Students investigate the densities of different liquids and solids and understand how density may help identify a substance.
Suggested Grade Range: 6-8
Approximate Time: 1 hour
Relevant National Content Standards:
Next Generation Science Standards Science and Engineering Practices: Developing and using Models Modeling in 6–8 builds on K–5 experiences and progresses to developing, using, and revising models to describe, test, and predict more abstract phenomena and design systems. • Develop and use a model to describe phenomena. Science and Engineering Practices: Analyzing and Interpreting Data Analyzing data in 6-8 builds on K-5 and progresses to extending quantitative analysis to investigations, distinguishing between correlation and causation, and basic statistical techniques of data and error analysis. • Analyze and interpret data to determine similarities and differences in findings.
Disciplinary Core Ideas: PS1.A Structure and Properties of Matter Each pure substance has characteristic physical and chemical properties (for any bulk quantity under given conditions) that can be used to identify it.
Common Core State Standard: 7NS 2. Apply and extend previous understanding of multiplication and division and of fractions to multiply and divide rational numbers. 3. Solve real-world and mathematical problems involving the four operations with rational numbers.
Common Core State Standard: 7EE Solve real-life and mathematical problems using numerical and algebraic expressions and equations. 4. Use variables to represent quantities in a real-world or mathematical problems, and construct simple equations and inequalities to solve problems by reasoning about the quantities.
Common Core State Standard for Mathematical Practice 4. Model with mathematics.
Lesson Content Objectives: • Construct a density column to compare the densities of various liquids and solids • Draw conclusions about how density may help identify a substance
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Materials Needed: • One clear plastic 2 liter bottle for the instructor’s demonstration • Liquid samples of rubbing alcohol, dish soap, water, vegetable oil, and corn syrup • One or two small solid objects including plastic, metal and organic material for each group (corn kernels, grapes, cork, ice, paperclip, etc.) • One glass or clear plastic 100 mL graduated cylinder per small group • One overflow cup and regular cup per small group (optional) • One triple beam balance or digital scale accessible to all of the groups. • Water • Activity sheets for each student (included)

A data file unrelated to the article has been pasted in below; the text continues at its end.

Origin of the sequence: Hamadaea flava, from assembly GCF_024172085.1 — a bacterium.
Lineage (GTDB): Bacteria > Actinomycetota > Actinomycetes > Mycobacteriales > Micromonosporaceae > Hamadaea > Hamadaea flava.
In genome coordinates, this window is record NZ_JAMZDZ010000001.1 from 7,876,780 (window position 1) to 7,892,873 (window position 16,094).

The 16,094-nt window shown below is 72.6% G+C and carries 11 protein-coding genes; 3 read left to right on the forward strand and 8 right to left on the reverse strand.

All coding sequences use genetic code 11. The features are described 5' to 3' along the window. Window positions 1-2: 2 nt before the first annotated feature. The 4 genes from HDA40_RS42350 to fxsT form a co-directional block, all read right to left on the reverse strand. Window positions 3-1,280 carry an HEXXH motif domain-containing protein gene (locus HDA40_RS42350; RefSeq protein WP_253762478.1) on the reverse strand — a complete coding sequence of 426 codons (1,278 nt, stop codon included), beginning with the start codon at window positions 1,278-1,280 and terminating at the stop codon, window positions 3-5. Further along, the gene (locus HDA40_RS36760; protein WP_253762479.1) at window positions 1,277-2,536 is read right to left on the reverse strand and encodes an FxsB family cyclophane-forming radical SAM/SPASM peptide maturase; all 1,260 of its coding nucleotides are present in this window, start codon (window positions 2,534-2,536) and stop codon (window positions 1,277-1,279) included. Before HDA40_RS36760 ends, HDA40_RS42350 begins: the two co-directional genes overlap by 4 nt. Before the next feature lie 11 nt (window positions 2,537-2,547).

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Summary of Lesson Sequence • Introduce the lesson through a demonstration of a density column in front of the whole class. • Engage students in a whole class discussion about the density of different materials and how to compare the density of different materials. • Show students how to calculate the density of a material mathematically. • Check for students’ understanding by asking the key questions provided while they are measuring and calculating density. • To close the lesson, have students share their findings in a whole class discussion. Have students estimate the densities of the liquids in the density column based on where each groups’ objects settle in the column.
Assumed Prior Knowledge
Prior to this lesson students should be able to use the four operations on rational numbers.
Classroom Set Up
After the density column demonstration, allow students to work in small groups of three to five.
Demonstrate how to make a density column for the whole class. Discuss how the column is useful for comparing densities of materials.
To make a density column: Measure 250 ml (a bit more than 8 ounces) of corn syrup, dish soap, water, vegetable oil, and rubbing alcohol into separate cups. The water, and alcohol can be colored with food coloring so that they can be distinguished more easily. Dish soap is often already colored, and vegetable oil is not easily colored with food coloring, but already has a light yellow color. Corn syrup may be left clear or brown (depending on the type of syrup purchased.)